Aluminium anti seize? Oh yes. I've got a tin of Alumslip somewhere - must have a look for it! Cera tec? I'm just about to finish the first tube I bought years ago when Edinburgh Motor Factors was still on the go. I have a tube of Apec copper free brake grease (looks the same) waiting to be opened which is what my new Factor (SRS) seems to supply.

    Hopefully now that I'm in complete control of the service regime there won't be anymore "nasty" wee surprises.

    Oh and yes, Rattles! I get rattles from the front end. (and the top mount creaks I've heard others complain of) I at first suspected it to be an anti-roll bar drop link (similar sort of sound) but, despite a very detailed inspection with much tugging, pulling and levering of components, I found nothing. Now I strongly suspect it's related in some way to brake pads and the noise does seem to be somewhat reduced since the thread repair was carried out.
     
  9. martin j.

    martin j. Active Member

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    I just use spray white grease on the hubs, and door hinges, catches etc, etc.
     
  10. RUM4MO

    RUM4MO Active Member

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    Initially I believed that Laser Tools designed and got manufactured all or most of their tools they sold, nowadays I've worked out that while that might have been roughly true at the beginning, they are very prone to just buying in from other brands, and selling them at slightly above the original or other suppliers. I discovered that after buying the coil removal tool, which was not the same as shown in their web listing and exactly the same as other selling them for a lot less money, awe well some you win, some you lose!

    My aluminium loaded "grease" was bought from an online seller shortly after someone had pointed out that using copaslip is not the best plan when you already have aluminium alloy and steel in contact.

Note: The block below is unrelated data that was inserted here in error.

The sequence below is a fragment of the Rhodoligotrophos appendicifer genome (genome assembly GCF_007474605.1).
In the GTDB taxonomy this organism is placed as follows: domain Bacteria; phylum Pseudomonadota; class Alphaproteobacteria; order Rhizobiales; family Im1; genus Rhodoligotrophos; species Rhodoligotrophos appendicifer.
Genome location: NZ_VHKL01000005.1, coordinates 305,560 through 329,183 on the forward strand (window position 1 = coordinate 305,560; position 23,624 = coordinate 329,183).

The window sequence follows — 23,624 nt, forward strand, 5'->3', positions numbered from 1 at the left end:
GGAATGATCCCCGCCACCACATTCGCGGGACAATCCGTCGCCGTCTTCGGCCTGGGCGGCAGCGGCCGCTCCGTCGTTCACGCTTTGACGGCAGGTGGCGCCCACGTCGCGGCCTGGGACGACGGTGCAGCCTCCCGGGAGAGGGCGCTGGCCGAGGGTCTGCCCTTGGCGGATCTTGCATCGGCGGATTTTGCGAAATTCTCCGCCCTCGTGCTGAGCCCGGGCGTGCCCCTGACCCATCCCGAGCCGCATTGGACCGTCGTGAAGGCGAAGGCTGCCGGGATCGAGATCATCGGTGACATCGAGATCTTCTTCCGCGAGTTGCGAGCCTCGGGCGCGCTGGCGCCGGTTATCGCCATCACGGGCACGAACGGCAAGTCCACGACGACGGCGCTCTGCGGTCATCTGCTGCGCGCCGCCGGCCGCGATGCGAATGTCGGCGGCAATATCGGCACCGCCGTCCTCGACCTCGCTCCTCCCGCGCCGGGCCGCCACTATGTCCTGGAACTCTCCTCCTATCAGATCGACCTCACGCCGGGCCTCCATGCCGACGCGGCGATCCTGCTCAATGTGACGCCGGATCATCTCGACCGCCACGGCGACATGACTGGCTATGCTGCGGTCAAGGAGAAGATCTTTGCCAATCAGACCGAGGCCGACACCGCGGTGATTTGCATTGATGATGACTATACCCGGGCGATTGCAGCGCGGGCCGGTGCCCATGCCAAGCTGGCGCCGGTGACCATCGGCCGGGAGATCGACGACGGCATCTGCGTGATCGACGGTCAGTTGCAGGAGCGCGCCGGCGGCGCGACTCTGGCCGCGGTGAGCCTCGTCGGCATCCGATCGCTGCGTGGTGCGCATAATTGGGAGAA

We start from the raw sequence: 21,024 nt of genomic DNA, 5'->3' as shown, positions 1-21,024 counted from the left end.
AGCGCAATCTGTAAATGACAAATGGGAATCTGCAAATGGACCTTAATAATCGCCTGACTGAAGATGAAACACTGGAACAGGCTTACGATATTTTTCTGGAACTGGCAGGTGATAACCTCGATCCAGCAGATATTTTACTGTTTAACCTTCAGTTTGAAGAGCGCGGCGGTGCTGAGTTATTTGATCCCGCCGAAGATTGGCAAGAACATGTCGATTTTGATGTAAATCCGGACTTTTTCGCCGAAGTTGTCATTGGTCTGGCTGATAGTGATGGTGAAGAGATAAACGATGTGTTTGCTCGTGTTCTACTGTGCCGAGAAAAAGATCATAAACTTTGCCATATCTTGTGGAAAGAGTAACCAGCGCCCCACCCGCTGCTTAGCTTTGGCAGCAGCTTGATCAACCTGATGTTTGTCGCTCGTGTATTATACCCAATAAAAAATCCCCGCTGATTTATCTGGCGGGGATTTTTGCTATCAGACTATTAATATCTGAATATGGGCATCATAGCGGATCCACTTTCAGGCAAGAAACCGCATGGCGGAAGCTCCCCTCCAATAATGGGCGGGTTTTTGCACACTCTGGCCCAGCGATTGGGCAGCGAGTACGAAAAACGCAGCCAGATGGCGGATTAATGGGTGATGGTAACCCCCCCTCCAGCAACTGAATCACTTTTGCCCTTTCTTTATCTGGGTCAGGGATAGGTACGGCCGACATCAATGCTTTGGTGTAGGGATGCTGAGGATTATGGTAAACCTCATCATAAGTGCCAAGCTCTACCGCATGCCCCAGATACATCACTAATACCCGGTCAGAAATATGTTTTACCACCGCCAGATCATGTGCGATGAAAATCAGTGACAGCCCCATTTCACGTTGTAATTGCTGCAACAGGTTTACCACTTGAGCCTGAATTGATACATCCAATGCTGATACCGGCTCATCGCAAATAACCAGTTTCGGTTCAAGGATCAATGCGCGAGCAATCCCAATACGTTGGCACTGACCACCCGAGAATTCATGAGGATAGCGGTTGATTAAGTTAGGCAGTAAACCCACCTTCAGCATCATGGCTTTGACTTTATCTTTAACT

I'm guessing that your callipers, while made by Mando and not the original maker, has pads with spring clips on one pad that presses into the hollow piston and the other pad similarly has spring clips that fit into a cut out on the other - fixed side of the calliper. I've always found that once you have fully reseated the one in the piston and the one in the fixed side of the calliper - then easing open (by pressing the piston back) the gap between the pads, that should allow the calliper to be fitted back to the built in carrier and then fit in the guide bolts/pins without any restriction or "annoyance/interference" from the pads or the their spring clips. That small tooth at the bottom can be annoying first time round when you have not spotted it and fitted the top guide bolt/pin in only to discover that there is no way that the calliper come "come in" to allow the fitting of the bottom guide bolt/pin - hands up, I've been there done that - once!

    Other noises:- I am becoming aware of noises with my wife's August 2015 Polo, first time was when after an overnight stop at a hotel in Perth, a very wet journey up the previous afternoon, slightly below zero temperature over night, jumped into the car next morning and lots of silly noises for a while! With her previous Polo, from 2002, I just put up with that but when the weather gets warmer I might get under there and see what the ARB links and ARB mounting rubbers are like and swop if necessary.
     
  11. RUM4MO

    RUM4MO Active Member